“This is an experience that we are going to reflect back upon for years to come and the days ahead will require us to experiment and be flexible. We certainly won’t get everything right on the first try. It is incumbent upon all of us to focus on what we can control, to remain open-minded and positive, and to plan for various scenarios in a situation that is both disruptive and unfamiliar. Now is the time for all of us to lead the way by engaging in evidence-based decision-making and by modeling resiliency, agility, and courage. That is what leaders and educators do.” – Janet Morrison, President & Vice-Chancellor, Sheridan College
To track international travel by outbound and inbound students and employees, those experiencing symptoms, or those self-isolating and therefore requiring sick leave or academic accommodations, institutions are establishing self-reporting forms and waiving the usual requirement of doctors’ notes.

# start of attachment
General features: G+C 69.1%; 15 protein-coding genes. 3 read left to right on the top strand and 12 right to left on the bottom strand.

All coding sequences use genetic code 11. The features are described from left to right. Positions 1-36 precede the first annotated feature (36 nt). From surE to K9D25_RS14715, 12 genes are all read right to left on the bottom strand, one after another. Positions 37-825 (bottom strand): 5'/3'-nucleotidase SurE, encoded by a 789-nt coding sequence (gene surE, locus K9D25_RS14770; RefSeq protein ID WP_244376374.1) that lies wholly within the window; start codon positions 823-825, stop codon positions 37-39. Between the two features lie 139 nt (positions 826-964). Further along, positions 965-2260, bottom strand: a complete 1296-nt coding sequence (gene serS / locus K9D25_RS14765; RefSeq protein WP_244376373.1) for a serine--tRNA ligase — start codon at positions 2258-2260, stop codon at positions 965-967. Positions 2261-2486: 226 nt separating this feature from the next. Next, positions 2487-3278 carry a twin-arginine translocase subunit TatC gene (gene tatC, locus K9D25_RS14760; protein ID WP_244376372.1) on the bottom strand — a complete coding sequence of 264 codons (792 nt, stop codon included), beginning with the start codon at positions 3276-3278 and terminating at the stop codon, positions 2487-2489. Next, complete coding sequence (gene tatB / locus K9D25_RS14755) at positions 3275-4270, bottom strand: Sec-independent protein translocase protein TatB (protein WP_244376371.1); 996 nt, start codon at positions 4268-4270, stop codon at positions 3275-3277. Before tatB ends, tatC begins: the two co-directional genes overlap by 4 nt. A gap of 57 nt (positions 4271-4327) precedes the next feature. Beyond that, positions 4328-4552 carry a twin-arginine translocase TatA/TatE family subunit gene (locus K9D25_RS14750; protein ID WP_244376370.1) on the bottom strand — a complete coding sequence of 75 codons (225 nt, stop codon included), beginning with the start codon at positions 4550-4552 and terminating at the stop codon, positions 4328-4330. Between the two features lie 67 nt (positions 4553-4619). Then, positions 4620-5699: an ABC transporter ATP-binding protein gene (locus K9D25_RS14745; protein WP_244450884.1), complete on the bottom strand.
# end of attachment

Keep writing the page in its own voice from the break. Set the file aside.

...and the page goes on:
With provincial bans on large gatherings, most institutions have postponed or cancelled impending March Break open houses and campus tours, traditionally a key component of their student recruitment cycle. Some, like Seneca College, have tried to recover by organizing an online “virtual open house.” Others have observed that their planned advertising campaigns might seem tone-deaf in the current context, and have abruptly put media buys on hold for the duration of the crisis. Some institutions have realized they need to pull ads for business programs that feature prominent handshakes. (For a particularly obvious non-PSE example, consider how KFC’s “Finger Licking Good” slogan comes across in a time of quarantine. Coors Light has suspended its tone-deaf campaign for “the official beer of working remotely,” originally intended to highlight NCAA March Madness season.) Even social media channels are being more tightly controlled and focused on critical messaging to update stakeholders, rather than the usual light-hearted memes or holiday promotions.